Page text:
‘World War Z 2’ Might Never Happen Now, So It’s Time To Make It A TV Show

Every once in a while, a novel comes along that fundamentally changes the genre to which it belongs. In 2006, that novel was World War Z by Max Brooks. Zombies have always been a stand-in for other disasters, whether nuclear, biological, or natural. The shambling (or sometimes sprinting) dead are merely a plot device to examine how humans react under stressors that remove us from our 21st century lives. But where most entries in the genre focus on a small group of people living and dying (and rising as zombies), World War Z took a big-picture approach. The narrator gathered stories from survivors all over the world in the aftermath of a devastating outbreak. The result was a collection that, via an oral history, explained how humanity could succumb to — and ultimately survive — a zombie infestation.

World War Z the movie was… not that. The film was a fine piece of standalone summer popcorn movie that had little to nothing to do with the source material. It was also a self-contained story. The zombie virus is cured via a vaccine. Yet, the film performed well enough at the box office that Paramount Pictures has been trying to get a sequel off the ground ever since. Most recently, World War Z 2 was scheduled to hit theaters on June 9 of this year despite not having a director or having shot a single frame of film. So the announcement that the sequel has been pulled from the docket shouldn’t come as a surprise. The Hollywood Reporter notes insiders hope the film will be ready in 2018 or 2019 at the latest. But I have a different suggestion. Let the sequel die. Then resurrect it as a television series.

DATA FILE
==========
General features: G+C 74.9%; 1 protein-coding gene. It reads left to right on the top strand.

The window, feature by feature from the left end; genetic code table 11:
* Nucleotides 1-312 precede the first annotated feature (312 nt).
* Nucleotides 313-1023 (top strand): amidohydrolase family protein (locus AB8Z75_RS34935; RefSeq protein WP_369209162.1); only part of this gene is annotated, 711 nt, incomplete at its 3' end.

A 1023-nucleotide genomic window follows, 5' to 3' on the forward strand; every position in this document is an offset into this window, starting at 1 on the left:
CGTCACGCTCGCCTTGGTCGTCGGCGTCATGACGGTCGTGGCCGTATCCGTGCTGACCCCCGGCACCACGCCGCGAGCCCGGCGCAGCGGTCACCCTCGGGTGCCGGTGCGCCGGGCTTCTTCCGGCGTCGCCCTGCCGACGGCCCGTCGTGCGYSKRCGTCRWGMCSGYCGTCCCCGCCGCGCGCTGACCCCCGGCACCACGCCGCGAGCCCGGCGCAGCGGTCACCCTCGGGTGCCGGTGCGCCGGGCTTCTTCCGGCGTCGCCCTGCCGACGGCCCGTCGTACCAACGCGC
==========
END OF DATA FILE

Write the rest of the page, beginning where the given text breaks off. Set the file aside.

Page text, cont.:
Paramount has been trying to get back into television since 2013, with limited success. A more faithful adaptation of World War Z is the perfect opportunity to change that. While zombies aren’t at the zeitgeist they were when WWZ hit theaters in 2013, The Walking Dead is still one of the most popular shows on television. But where AMC’s juggernaut caters to the well-worn path of following a single group of survivors, a WWZ series could show audiences something new. How does the United States react to a zombie outbreak as opposed to Israel or South Africa or North Korea? What about the people on the International Space Station?

There are at least two major battles in North America alone that could be the culmination of two different seasons. The carpet-bombing of infected refugees in Russia who then pop back up and join the ranks of the undead, the creepy inhumane rumors about how North Korea is dealing with the problem, the zombie-sniffing dogs at the gates of Jerusalem, Iceland being completely overrun by the undead who then mill about beneath the ocean: the list of potential narratives goes on and on. (Besides, the visual of tens of thousands of undead moving in a herd across the Great Plains is one begging to be part of an opening credit sequence scored by Ramin Djawadi.)